Revamping the Higher Education sector in India, blooming business models


The education sector in India is bustling more than ever, thanks to the innovations in allied sectors. The tremendous expansion of opportunities in this sector is not to be credited to a single factor but to multiple reasons.

The education sector in India is bustling more than ever, thanks to the innovations in allied sectors(Getty Images/iStockphoto)
The education sector in India is bustling more than ever, thanks to the innovations in allied sectors(Getty Images/iStockphoto)

Yet, our country’s Gross Enrollment Ratio (GER) with respect to Higher Education stands at 27 percent. According to the All India Survey on Higher Education (AISHE) 2020-2021 released by the Ministry of Education, for the 18-23 years age group, GER has increased to 27.3 from 25.6 in 2019-20.

Although the figures have improved, it is not impressive when compared with the enrollment rates of other countries like China, Canada, USA, Germany and France.

Here comes the importance of the National Education Policy (NEP) 2020, which aims to increase the Gross Enrollment Ratio to 50 percent by 2035. As ambitious as the target being set is, the path to achieving the desired GER is not a simple task.

This task would need the addition of 3.5 crore seats in higher education, according to a press release by the Ministry of Education. Investments in the education sector will also have to be increased to be able to support the arduous task.

The other most pressing question while improving the GER is that of the quality of education being provided. Increasing the GER just by increasing the capacity without providing quality education will result in the failure of the ambitious project. Our present education system is in dire need of a revamp so that the challenges of employability of the students can be solved. Along with the improvement of the GER, it is also important that we prioritise the productive outcomes of the students.

The blooming scope for improvement in the education sector has also resulted in partnerships with several Edtech companies in the market and there is room for more.

Various business models have come up and changed the landscape of the education sector with more private player participation in it. According to the article ‘Enzia Investment Thesis: Higher Education’ by Namita Dalmia and Shivam Jindal, the primary categorisation can be looked into as:

(1) The operational model of the companies, i.e. whether the Edtech companies are operating the programs independently or collaborating with existing institutions.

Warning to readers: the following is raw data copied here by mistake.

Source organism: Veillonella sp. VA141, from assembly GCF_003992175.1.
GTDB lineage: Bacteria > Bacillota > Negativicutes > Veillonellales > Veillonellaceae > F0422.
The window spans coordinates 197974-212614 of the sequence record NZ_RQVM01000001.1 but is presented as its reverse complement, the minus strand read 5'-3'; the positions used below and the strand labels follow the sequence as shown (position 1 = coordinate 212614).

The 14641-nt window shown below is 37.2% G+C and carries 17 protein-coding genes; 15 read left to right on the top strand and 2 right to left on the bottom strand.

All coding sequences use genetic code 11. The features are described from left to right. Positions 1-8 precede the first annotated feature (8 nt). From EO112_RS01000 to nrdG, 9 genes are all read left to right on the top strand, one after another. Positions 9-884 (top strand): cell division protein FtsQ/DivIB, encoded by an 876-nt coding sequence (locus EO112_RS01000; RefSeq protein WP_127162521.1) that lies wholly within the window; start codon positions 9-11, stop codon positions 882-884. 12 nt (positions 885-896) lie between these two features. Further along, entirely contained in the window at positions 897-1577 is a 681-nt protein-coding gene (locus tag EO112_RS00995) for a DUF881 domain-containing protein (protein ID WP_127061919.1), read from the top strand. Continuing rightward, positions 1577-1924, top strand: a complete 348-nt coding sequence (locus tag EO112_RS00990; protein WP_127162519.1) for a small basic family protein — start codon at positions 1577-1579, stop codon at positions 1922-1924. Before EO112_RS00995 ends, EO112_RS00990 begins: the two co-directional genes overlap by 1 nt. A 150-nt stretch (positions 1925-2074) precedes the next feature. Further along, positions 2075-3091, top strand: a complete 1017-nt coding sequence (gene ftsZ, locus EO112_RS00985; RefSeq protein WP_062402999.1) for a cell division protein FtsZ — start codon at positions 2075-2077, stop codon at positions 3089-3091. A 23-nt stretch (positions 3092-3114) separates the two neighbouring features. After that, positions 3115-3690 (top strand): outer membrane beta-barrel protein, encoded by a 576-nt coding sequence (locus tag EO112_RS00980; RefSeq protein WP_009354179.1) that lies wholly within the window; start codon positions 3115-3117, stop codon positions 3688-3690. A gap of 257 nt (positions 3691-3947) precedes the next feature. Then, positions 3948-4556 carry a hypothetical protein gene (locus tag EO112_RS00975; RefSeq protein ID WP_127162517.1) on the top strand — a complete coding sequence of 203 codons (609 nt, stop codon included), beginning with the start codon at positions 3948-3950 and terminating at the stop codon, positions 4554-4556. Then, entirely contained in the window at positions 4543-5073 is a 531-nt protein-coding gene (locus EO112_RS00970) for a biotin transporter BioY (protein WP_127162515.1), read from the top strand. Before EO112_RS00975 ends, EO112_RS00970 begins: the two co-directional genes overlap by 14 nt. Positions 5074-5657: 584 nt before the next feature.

(2) Learning promise: Companies can focus on providing a certification, degree, or employment at the end of the program.

(3) Delivery method: Companies can offer learning through online, offline, or mixed approaches.

Different operating models are being used by the edtechs to revolutionise the education sector of which the institutionally linked programs to reach a large number of students and also improve the quality of education is gaining attention.

According to the thesis, despite enrolling over 25 million students in higher education in the last 20 years, India has struggled to maintain the desired level of education quality. A majority of the 1,000 universities and 40,000 colleges grapple with the dual challenge of insufficient faculty and outdated curriculum, which results in subpar placements. Edtechs consider this as a golden opportunity and help in partnering with institutions both in the academic and placement aspects which can favour positive outcomes for the students enrolled.

There are also Edtechs with independent program models that help in skilling the students for better career prospects so that they face the market confidently.

The higher education roadmap in India is diverse and certainly holds ground for improvement in terms of the education system, investment portfolio, capacity building, training, teaching models with the use of the latest technology and much more. The sector is also a blooming ground for many Edtech business models to come, invest and redesign so that we bring more students into our Higher Education programs and improve our Gross Enrollment Ratio whilst providing a holistic experience to students.

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